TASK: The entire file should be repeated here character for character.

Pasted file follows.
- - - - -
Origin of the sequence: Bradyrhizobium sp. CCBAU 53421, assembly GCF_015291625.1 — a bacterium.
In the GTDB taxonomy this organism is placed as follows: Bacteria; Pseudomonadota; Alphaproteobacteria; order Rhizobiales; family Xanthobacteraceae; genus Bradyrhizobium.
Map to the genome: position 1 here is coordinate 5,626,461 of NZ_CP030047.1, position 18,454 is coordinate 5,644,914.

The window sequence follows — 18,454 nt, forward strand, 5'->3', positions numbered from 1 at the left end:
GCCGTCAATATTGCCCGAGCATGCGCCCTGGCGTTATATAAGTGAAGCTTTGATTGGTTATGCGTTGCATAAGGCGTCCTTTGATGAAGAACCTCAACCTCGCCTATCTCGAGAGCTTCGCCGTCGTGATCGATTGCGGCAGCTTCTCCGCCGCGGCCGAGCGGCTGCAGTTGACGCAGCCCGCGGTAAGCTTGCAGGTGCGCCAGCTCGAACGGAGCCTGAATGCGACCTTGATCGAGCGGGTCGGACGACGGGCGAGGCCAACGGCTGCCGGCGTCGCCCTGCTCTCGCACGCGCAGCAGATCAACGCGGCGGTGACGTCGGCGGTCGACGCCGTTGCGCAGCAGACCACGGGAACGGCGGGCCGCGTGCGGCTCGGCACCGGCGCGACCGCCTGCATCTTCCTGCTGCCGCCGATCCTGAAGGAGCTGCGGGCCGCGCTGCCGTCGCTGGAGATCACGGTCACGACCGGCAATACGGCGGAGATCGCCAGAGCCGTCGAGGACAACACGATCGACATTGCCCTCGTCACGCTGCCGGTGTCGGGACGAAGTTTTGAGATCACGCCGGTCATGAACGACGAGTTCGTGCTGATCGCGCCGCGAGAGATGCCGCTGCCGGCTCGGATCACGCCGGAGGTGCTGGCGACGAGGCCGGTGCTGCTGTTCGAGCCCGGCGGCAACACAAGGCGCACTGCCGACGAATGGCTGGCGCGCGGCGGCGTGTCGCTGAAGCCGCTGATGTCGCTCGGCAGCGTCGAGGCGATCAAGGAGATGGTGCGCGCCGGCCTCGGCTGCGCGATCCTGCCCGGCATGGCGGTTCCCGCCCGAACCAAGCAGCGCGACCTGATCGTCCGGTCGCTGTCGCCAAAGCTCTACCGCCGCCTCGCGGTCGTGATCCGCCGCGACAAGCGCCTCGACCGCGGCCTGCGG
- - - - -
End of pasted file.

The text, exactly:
Origin of the sequence: Bradyrhizobium sp. CCBAU 53421, assembly GCF_015291625.1 — a bacterium.
In the GTDB taxonomy this organism is placed as follows: Bacteria; Pseudomonadota; Alphaproteobacteria; order Rhizobiales; family Xanthobacteraceae; genus Bradyrhizobium.
Map to the genome: position 1 here is coordinate 5,626,461 of NZ_CP030047.1, position 18,454 is coordinate 5,644,914.

The window sequence follows — 18,454 nt, forward strand, 5'->3', positions numbered from 1 at the left end:
GCCGTCAATATTGCCCGAGCATGCGCCCTGGCGTTATATAAGTGAAGCTTTGATTGGTTATGCGTTGCATAAGGCGTCCTTTGATGAAGAACCTCAACCTCGCCTATCTCGAGAGCTTCGCCGTCGTGATCGATTGCGGCAGCTTCTCCGCCGCGGCCGAGCGGCTGCAGTTGACGCAGCCCGCGGTAAGCTTGCAGGTGCGCCAGCTCGAACGGAGCCTGAATGCGACCTTGATCGAGCGGGTCGGACGACGGGCGAGGCCAACGGCTGCCGGCGTCGCCCTGCTCTCGCACGCGCAGCAGATCAACGCGGCGGTGACGTCGGCGGTCGACGCCGTTGCGCAGCAGACCACGGGAACGGCGGGCCGCGTGCGGCTCGGCACCGGCGCGACCGCCTGCATCTTCCTGCTGCCGCCGATCCTGAAGGAGCTGCGGGCCGCGCTGCCGTCGCTGGAGATCACGGTCACGACCGGCAATACGGCGGAGATCGCCAGAGCCGTCGAGGACAACACGATCGACATTGCCCTCGTCACGCTGCCGGTGTCGGGACGAAGTTTTGAGATCACGCCGGTCATGAACGACGAGTTCGTGCTGATCGCGCCGCGAGAGATGCCGCTGCCGGCTCGGATCACGCCGGAGGTGCTGGCGACGAGGCCGGTGCTGCTGTTCGAGCCCGGCGGCAACACAAGGCGCACTGCCGACGAATGGCTGGCGCGCGGCGGCGTGTCGCTGAAGCCGCTGATGTCGCTCGGCAGCGTCGAGGCGATCAAGGAGATGGTGCGCGCCGGCCTCGGCTGCGCGATCCTGCCCGGCATGGCGGTTCCCGCCCGAACCAAGCAGCGCGACCTGATCGTCCGGTCGCTGTCGCCAAAGCTCTACCGCCGCCTCGCGGTCGTGATCCGCCGCGACAAGCGCCTCGACCGCGGCCTGCGG